idiomatic Rust code just contains very few indirect calls. I added
regression tests that make sure that indirect call promotion is
correctly performed for the two most common cases, calling through a
function pointer and doing a dynamically dispatched method call.

- Someone brought forth the hypothesis that Rust's much coarser
compilation unit granularity might (partly) explain the difference of
PGO effectiveness compared to C/C++ [2] -- and indeed my experiments
seem to back this hypothesis up. When compiling Rust code for maximum
performance, one usually lets the compiler generate a single object
file per crate, which is equivalent to having a single object file per
static library in C/C++. With this setup, PGO was only able to achieve
an average 0.3% performance improvement in my benchmarks. However,
increasing the number of object files to (roughly) one per source file
led to an average performance improvement of 1.2%, that is, PGO made 4
times as much of a difference. Reducing ThinLTO's import-instr-limit
to 10 magnified the effect even more, making the PGO version about 4%
faster than the non-PGO version, which is well within the range of
improvement that one can expect from PGO. Interestingly, this last
configuration with the stricter import limit was the most performant
one, being also ~3% faster than the single compilation unit setup both
with and without PGO.

In conclusion, (1) there is no evidence that the implementation is
broken and (2) there are a number of cases and configurations that
demonstrate that PGO *can* make as much of a difference as can be
expected from it.

[1] https://github.com/rust-lang/cargo/issues/7416
[2] https://internals.rust-lang.org/t/profile-guided-optimization-how-well-does-it-work-for-you/11108/11

Thanks for the update. One comment below. Teresa

For anyone interested, I have a final update on this topic: I’ve come
to the conclusion that, with the previously mentioned Cargo issue [1]
fixed, profile-guided optimization now works as expected with Rust. I
have a number of reasons to think so:

  • I did some semi-automated investigation of benchmarks that did not
    show much of a speedup and was not able to find any missing branch
    weights or function call counts. The concrete branch weights that are
    easy to predict (error paths in code that does not error during
    instrumentation runs) also looked correct to me. I subsequently added
    regression tests to the Rust compiler which make sure that branch
    weights are correct in a number of basic cases.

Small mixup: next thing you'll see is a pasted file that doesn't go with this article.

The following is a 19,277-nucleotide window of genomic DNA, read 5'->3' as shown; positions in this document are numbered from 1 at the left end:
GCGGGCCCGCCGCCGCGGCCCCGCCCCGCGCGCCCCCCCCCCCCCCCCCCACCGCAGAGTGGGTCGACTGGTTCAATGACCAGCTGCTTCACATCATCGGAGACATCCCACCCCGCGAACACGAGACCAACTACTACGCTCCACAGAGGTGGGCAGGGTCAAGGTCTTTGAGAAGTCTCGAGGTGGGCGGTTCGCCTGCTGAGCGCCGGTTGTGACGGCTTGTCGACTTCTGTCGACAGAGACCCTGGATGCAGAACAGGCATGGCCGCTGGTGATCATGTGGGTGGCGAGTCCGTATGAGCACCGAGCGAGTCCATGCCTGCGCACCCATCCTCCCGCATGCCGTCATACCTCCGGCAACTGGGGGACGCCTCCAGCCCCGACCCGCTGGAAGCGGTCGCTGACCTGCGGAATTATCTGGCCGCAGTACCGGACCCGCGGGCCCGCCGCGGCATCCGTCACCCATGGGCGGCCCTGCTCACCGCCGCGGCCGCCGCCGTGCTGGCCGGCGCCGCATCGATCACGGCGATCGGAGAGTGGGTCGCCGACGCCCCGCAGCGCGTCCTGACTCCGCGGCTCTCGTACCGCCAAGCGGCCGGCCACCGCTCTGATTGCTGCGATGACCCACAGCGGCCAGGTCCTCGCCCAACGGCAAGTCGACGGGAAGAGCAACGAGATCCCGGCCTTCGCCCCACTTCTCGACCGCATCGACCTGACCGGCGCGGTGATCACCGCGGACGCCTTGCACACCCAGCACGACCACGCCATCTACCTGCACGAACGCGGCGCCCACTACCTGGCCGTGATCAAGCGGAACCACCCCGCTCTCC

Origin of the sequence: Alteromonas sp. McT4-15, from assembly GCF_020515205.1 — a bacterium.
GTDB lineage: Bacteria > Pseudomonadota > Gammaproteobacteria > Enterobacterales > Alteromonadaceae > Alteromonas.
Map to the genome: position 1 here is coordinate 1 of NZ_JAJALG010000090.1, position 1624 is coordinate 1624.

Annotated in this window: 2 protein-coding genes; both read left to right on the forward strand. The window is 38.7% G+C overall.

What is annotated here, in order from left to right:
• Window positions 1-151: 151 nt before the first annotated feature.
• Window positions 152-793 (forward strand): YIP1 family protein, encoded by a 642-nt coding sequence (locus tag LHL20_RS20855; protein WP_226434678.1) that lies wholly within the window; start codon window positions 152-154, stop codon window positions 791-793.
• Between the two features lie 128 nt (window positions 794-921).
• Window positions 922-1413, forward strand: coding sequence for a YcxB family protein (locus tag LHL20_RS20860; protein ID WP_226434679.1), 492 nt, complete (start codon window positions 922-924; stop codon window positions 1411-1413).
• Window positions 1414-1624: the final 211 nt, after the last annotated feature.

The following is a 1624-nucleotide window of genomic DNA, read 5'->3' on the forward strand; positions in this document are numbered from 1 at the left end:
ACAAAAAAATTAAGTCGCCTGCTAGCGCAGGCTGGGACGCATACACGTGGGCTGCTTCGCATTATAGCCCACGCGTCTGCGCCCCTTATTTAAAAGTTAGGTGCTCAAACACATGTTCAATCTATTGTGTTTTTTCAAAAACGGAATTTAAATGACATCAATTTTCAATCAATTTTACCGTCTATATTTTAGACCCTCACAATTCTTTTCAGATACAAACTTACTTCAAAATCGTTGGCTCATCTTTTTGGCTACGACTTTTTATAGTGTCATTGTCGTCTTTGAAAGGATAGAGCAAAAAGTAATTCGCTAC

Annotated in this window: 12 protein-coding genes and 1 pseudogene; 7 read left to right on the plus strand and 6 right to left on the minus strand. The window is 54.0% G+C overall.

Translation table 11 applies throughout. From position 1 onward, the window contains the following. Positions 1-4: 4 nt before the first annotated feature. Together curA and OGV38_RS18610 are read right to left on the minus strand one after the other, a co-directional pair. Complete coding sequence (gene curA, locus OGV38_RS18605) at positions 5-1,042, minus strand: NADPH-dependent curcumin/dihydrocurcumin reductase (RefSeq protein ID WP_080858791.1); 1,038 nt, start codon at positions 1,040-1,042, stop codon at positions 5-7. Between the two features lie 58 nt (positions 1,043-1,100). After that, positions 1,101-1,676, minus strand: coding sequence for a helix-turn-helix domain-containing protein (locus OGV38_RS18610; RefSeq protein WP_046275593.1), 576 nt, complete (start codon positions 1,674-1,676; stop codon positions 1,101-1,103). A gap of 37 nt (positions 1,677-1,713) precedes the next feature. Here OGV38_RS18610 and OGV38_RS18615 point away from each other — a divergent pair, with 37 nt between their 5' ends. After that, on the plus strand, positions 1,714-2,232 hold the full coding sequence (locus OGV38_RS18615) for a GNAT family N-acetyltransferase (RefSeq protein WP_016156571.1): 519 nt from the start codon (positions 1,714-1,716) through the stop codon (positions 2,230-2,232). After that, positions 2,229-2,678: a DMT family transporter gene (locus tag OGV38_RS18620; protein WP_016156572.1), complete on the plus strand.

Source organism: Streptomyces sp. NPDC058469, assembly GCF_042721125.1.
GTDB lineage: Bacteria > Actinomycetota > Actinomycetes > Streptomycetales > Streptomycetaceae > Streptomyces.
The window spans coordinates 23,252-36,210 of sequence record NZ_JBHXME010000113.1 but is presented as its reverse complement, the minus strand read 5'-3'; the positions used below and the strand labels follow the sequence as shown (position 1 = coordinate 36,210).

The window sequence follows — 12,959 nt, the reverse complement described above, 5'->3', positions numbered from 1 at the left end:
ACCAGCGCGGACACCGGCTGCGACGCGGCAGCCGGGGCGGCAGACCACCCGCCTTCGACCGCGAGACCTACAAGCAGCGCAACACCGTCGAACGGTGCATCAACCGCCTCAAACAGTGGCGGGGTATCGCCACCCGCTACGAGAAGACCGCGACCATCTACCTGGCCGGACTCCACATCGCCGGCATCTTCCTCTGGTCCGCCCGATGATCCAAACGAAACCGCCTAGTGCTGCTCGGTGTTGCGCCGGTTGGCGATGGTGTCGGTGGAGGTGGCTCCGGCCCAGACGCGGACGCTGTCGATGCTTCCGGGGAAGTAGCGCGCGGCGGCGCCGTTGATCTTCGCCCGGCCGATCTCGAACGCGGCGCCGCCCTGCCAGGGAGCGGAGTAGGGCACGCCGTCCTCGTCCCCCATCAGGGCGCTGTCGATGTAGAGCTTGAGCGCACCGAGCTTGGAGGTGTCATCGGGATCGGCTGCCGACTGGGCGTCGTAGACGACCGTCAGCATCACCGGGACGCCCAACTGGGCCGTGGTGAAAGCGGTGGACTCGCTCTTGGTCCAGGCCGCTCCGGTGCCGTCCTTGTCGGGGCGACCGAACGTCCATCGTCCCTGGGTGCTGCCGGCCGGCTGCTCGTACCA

• I also investigated indirect call promotion and it seems that
    idiomatic Rust code just contains very few indirect calls. I added
    regression tests that make sure that indirect call promotion is
    correctly performed for the two most common cases, calling through a
    function pointer and doing a dynamically dispatched method call.

  • Someone brought forth the hypothesis that Rust’s much coarser
    compilation unit granularity might (partly) explain the difference of
    PGO effectiveness compared to C/C++ [2] – and indeed my experiments
    seem to back this hypothesis up. When compiling Rust code for maximum
    performance, one usually lets the compiler generate a single object
    file per crate, which is equivalent to having a single object file per
    static library in C/C++. With this setup, PGO was only able to achieve
    an average 0.3% performance improvement in my benchmarks. However,
    increasing the number of object files to (roughly) one per source file
    led to an average performance improvement of 1.2%, that is, PGO made 4
    times as much of a difference. Reducing ThinLTO’s import-instr-limit
    to 10 magnified the effect even more, making the PGO version about 4%
    faster than the non-PGO version, which is well within the range of
    improvement that one can expect from PGO. Interestingly, this last
    configuration with the stricter import limit was the most performant
    one, being also ~3% faster than the single compilation unit setup both
    with and without PGO.

This is quite interesting. It suggests that with either a single large compilation unit, or when ThinLTO effectively creates one via lots of importing, that there is over-inlining of things that are presumably not as hot, hurting overall performance. E.g. since the inliner is bottom up, inlining of cold or lukewarm code might be preventing more important inlines further up the call chain, because the function becomes too large. With the split compilation units and more conservative importing, it is presumably importing and therefore inlining the hotter call edges more effectively. I know David has been looking at this type of situation in the inliner.